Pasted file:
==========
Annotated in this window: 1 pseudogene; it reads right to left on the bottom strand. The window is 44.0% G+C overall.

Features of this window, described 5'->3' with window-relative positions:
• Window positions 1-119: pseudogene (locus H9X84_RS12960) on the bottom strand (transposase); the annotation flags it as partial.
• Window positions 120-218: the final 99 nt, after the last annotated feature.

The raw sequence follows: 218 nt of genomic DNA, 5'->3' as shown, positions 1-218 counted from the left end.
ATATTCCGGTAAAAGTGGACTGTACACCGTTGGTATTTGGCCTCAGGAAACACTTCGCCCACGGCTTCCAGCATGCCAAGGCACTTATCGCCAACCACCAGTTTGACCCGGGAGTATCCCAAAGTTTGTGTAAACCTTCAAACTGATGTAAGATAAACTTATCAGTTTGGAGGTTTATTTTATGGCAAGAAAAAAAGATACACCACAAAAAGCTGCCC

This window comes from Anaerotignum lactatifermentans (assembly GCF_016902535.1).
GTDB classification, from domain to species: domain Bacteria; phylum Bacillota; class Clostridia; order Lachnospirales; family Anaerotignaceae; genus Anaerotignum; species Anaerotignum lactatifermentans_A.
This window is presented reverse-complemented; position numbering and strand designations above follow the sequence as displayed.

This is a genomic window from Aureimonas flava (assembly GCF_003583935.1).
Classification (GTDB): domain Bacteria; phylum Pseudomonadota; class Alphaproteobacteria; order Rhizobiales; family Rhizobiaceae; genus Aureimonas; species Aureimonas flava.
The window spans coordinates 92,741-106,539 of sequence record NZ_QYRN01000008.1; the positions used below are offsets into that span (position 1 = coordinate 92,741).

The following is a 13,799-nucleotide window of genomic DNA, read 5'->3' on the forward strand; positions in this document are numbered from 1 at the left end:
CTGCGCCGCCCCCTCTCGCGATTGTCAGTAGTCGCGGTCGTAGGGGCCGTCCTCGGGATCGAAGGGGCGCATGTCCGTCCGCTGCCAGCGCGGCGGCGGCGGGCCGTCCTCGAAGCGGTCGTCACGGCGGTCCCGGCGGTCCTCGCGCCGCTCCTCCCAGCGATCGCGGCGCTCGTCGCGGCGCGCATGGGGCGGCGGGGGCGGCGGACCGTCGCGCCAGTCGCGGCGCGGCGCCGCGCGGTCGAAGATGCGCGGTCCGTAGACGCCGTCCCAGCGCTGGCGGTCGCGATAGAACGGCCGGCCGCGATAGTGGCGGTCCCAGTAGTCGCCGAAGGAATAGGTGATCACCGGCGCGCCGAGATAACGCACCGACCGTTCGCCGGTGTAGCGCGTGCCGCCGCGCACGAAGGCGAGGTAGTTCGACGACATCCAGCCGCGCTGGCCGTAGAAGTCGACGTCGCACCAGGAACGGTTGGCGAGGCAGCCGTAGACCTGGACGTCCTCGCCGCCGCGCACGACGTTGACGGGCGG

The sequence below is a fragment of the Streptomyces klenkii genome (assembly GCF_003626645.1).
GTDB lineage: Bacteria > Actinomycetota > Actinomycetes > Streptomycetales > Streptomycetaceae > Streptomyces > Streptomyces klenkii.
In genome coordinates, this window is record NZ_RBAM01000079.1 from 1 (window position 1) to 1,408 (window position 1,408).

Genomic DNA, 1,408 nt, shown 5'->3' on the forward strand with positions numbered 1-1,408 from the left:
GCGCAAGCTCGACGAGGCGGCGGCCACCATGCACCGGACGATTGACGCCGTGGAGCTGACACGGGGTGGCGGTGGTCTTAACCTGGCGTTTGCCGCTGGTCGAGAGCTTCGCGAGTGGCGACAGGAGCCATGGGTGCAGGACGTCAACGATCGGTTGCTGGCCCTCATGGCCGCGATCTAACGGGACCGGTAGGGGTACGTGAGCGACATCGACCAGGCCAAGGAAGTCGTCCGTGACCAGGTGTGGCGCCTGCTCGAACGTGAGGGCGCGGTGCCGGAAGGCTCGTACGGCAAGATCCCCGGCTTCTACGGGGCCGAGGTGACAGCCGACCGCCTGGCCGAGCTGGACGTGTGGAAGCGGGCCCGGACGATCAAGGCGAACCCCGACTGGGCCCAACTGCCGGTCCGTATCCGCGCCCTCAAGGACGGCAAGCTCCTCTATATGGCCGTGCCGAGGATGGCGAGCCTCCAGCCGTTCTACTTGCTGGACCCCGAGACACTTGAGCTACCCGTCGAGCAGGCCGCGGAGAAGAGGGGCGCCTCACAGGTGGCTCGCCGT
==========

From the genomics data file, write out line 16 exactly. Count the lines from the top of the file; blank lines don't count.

GTDB lineage: Bacteria > Actinomycetota > Actinomycetes > Streptomycetales > Streptomycetaceae > Streptomyces > Streptomyces klenkii.